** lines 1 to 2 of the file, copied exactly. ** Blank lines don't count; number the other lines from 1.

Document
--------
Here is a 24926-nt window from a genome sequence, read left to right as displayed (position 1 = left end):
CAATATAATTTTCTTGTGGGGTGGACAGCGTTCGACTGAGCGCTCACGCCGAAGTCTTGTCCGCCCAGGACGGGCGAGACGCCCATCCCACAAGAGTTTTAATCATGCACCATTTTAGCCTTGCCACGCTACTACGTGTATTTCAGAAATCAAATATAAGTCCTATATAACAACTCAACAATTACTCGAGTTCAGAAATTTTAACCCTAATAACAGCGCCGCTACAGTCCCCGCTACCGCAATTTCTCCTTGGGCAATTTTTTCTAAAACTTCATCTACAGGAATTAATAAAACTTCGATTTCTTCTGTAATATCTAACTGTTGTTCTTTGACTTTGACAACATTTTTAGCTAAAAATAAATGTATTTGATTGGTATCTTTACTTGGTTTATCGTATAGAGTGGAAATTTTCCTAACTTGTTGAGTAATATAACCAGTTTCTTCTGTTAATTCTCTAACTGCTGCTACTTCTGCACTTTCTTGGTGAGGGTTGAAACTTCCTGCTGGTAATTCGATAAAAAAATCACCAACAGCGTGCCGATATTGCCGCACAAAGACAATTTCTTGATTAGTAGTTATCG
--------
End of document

Here is a 24926-nt window from a genome sequence, read left to right as displayed (position 1 = left end):
CAATATAATTTTCTTGTGGGGTGGACAGCGTTCGACTGAGCGCTCACGCCGAAGTCTTGTCCGCCCAGGACGGGCGAGACGCCCATCCCACAAGAGTTTTAATCATGCACCATTTTAGCCTTGCCACGCTACTACGTGTATTTCAGAAATCAAATATAAGTCCTATATAACAACTCAACAATTACTCGAGTTCAGAAATTTTAACCCTAATAACAGCGCCGCTACAGTCCCCGCTACCGCAATTTCTCCTTGGGCAATTTTTTCTAAAACTTCATCTACAGGAATTAATAAAACTTCGATTTCTTCTGTAATATCTAACTGTTGTTCTTTGACTTTGACAACATTTTTAGCTAAAAATAAATGTATTTGATTGGTATCTTTACTTGGTTTATCGTATAGAGTGGAAATTTTCCTAACTTGTTGAGTAATATAACCAGTTTCTTCTGTTAATTCTCTAACTGCTGCTACTTCTGCACTTTCTTGGTGAGGGTTGAAACTTCCTGCTGGTAATTCGATAAAAAAATCACCAACAGCGTGCCGATATTGCCGCACAAAGACAATTTCTTGATTAGTAGTTATCG